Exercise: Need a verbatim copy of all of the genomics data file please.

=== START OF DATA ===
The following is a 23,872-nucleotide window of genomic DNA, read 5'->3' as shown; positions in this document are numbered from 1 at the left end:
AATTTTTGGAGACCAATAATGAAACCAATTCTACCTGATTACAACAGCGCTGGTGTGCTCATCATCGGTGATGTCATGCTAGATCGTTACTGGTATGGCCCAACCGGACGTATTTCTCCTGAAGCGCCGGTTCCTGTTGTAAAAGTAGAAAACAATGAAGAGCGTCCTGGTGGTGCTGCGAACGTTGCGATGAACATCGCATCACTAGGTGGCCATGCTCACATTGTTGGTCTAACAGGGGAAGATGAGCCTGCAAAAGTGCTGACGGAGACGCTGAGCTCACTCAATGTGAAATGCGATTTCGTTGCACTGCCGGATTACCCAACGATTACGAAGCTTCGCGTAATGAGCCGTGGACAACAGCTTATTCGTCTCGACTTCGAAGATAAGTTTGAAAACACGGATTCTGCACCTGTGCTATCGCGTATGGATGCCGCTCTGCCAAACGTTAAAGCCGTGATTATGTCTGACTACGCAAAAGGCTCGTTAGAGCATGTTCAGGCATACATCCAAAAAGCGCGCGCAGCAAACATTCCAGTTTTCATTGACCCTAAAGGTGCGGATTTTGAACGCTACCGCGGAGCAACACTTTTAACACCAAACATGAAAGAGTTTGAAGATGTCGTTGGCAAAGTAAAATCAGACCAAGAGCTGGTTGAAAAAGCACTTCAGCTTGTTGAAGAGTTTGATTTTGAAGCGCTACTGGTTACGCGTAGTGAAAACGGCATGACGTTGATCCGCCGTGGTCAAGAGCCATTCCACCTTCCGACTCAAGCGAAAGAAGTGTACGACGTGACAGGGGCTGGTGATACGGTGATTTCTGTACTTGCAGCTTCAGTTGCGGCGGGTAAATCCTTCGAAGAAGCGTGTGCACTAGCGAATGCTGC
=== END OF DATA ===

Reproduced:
The following is a 23,872-nucleotide window of genomic DNA, read 5'->3' as shown; positions in this document are numbered from 1 at the left end:
AATTTTTGGAGACCAATAATGAAACCAATTCTACCTGATTACAACAGCGCTGGTGTGCTCATCATCGGTGATGTCATGCTAGATCGTTACTGGTATGGCCCAACCGGACGTATTTCTCCTGAAGCGCCGGTTCCTGTTGTAAAAGTAGAAAACAATGAAGAGCGTCCTGGTGGTGCTGCGAACGTTGCGATGAACATCGCATCACTAGGTGGCCATGCTCACATTGTTGGTCTAACAGGGGAAGATGAGCCTGCAAAAGTGCTGACGGAGACGCTGAGCTCACTCAATGTGAAATGCGATTTCGTTGCACTGCCGGATTACCCAACGATTACGAAGCTTCGCGTAATGAGCCGTGGACAACAGCTTATTCGTCTCGACTTCGAAGATAAGTTTGAAAACACGGATTCTGCACCTGTGCTATCGCGTATGGATGCCGCTCTGCCAAACGTTAAAGCCGTGATTATGTCTGACTACGCAAAAGGCTCGTTAGAGCATGTTCAGGCATACATCCAAAAAGCGCGCGCAGCAAACATTCCAGTTTTCATTGACCCTAAAGGTGCGGATTTTGAACGCTACCGCGGAGCAACACTTTTAACACCAAACATGAAAGAGTTTGAAGATGTCGTTGGCAAAGTAAAATCAGACCAAGAGCTGGTTGAAAAAGCACTTCAGCTTGTTGAAGAGTTTGATTTTGAAGCGCTACTGGTTACGCGTAGTGAAAACGGCATGACGTTGATCCGCCGTGGTCAAGAGCCATTCCACCTTCCGACTCAAGCGAAAGAAGTGTACGACGTGACAGGGGCTGGTGATACGGTGATTTCTGTACTTGCAGCTTCAGTTGCGGCGGGTAAATCCTTCGAAGAAGCGTGTGCACTAGCGAATGCTGC